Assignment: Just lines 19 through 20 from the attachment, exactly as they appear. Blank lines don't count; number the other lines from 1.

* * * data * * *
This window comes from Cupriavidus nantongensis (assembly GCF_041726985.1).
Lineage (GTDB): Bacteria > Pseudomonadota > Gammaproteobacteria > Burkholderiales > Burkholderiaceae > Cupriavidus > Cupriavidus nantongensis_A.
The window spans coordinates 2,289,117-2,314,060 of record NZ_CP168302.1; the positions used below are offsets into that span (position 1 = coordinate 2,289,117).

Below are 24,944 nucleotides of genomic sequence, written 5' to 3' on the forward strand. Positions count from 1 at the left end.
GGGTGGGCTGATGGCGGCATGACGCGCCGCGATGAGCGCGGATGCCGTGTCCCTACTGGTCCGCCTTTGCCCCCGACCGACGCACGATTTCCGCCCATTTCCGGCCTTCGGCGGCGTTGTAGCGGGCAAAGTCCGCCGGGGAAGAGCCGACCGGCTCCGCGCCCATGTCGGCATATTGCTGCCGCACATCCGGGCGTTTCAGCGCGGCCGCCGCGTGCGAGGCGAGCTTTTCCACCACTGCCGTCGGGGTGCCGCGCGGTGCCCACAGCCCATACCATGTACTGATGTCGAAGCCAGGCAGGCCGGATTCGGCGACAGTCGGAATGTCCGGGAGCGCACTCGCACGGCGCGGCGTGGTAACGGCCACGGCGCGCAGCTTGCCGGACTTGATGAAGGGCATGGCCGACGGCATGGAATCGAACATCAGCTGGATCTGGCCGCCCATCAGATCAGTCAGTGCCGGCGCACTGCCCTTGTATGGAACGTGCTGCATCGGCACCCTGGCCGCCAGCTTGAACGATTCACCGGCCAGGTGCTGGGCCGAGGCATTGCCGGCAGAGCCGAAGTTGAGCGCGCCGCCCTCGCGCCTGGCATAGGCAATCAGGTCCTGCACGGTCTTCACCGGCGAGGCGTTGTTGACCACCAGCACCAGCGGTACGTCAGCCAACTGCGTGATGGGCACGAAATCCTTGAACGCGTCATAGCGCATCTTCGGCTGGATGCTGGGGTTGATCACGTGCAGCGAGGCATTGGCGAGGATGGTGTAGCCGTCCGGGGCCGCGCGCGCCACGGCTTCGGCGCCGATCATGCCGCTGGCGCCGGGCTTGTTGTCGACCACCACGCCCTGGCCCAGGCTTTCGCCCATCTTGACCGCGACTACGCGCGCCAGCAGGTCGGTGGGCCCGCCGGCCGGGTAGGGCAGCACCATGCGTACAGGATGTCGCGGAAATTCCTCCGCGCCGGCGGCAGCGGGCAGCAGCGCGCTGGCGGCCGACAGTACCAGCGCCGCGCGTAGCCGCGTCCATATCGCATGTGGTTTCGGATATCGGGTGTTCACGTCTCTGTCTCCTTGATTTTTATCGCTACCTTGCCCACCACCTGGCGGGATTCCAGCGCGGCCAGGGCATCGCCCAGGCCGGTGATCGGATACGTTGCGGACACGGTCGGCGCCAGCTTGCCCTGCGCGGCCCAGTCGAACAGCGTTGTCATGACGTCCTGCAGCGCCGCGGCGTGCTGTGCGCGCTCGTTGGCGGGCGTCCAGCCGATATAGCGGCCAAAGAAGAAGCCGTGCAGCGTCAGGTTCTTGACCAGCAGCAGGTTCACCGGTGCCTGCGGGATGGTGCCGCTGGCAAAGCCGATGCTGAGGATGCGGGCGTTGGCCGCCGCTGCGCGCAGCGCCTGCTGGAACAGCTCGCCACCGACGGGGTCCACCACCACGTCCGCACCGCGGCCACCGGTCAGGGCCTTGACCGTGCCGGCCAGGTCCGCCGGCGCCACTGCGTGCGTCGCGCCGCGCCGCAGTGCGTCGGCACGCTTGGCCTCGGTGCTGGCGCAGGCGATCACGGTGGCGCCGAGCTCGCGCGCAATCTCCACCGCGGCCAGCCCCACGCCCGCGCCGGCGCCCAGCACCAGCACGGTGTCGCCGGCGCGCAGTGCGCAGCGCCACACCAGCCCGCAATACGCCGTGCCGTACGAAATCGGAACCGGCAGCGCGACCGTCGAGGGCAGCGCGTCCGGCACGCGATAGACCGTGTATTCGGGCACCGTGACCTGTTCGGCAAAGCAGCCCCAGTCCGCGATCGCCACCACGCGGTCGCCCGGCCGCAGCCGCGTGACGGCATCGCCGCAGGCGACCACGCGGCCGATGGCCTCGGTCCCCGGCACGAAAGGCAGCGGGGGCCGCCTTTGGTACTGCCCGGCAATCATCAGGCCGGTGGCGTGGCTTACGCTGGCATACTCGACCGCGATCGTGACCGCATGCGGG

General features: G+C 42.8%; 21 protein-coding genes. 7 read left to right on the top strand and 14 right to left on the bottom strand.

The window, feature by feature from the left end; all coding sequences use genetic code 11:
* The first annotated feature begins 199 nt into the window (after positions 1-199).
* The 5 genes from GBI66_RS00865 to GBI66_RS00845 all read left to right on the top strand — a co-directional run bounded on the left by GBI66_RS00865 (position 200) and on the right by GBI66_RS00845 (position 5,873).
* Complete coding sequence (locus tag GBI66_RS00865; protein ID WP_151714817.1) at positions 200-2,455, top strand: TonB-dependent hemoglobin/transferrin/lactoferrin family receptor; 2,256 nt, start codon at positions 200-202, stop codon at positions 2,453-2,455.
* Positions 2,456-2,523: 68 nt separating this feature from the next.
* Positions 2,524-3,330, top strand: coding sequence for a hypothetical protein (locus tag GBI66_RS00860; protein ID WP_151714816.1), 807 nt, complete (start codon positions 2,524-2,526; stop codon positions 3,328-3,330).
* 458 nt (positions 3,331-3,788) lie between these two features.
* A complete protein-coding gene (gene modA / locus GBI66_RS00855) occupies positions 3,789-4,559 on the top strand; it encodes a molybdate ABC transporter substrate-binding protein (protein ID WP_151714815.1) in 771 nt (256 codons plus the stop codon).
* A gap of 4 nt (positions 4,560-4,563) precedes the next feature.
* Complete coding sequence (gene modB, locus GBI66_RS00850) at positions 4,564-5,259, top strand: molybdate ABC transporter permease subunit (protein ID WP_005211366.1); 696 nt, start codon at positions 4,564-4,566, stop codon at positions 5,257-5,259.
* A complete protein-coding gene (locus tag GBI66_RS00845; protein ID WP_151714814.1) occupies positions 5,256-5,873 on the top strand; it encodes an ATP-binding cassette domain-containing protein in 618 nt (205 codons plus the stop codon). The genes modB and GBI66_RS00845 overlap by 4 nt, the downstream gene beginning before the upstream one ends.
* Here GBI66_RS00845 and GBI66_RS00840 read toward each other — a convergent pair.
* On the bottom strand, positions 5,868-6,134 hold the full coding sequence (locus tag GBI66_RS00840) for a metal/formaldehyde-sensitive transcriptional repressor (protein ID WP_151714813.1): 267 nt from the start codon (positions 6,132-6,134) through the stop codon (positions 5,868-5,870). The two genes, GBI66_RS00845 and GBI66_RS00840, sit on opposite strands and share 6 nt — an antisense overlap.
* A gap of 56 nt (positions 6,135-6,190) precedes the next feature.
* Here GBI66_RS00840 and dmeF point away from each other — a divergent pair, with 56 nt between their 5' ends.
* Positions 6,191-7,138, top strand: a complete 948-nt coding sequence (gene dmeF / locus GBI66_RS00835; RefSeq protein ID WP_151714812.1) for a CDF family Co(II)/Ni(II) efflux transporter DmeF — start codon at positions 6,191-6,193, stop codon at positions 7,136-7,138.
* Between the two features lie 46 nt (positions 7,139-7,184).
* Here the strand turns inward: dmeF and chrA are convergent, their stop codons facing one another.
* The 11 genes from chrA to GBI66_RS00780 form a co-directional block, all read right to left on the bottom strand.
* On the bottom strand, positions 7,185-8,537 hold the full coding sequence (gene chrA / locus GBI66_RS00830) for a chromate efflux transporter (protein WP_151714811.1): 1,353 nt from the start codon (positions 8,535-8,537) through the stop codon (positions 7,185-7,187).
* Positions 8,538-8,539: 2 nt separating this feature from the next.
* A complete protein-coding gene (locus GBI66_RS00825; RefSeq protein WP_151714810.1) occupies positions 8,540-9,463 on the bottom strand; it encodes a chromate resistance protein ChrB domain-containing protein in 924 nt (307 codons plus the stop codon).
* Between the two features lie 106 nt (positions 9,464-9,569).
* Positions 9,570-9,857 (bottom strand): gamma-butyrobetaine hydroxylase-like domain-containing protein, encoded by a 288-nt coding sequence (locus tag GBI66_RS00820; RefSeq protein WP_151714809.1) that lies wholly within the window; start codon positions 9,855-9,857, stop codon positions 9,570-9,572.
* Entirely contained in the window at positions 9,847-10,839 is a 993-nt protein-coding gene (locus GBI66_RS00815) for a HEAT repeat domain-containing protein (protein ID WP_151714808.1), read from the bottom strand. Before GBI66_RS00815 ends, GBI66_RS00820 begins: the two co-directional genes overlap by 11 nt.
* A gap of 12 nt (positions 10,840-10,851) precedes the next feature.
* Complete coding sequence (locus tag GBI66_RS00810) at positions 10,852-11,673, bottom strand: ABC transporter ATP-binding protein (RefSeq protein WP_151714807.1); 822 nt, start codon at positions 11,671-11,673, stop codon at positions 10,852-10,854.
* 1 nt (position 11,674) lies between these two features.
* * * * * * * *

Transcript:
* On the bottom strand, positions 5,868-6,134 hold the full coding sequence (locus tag GBI66_RS00840) for a metal/formaldehyde-sensitive transcriptional repressor (protein ID WP_151714813.1): 267 nt from the start codon (positions 6,132-6,134) through the stop codon (positions 5,868-5,870). The two genes, GBI66_RS00845 and GBI66_RS00840, sit on opposite strands and share 6 nt — an antisense overlap.
* A gap of 56 nt (positions 6,135-6,190) precedes the next feature.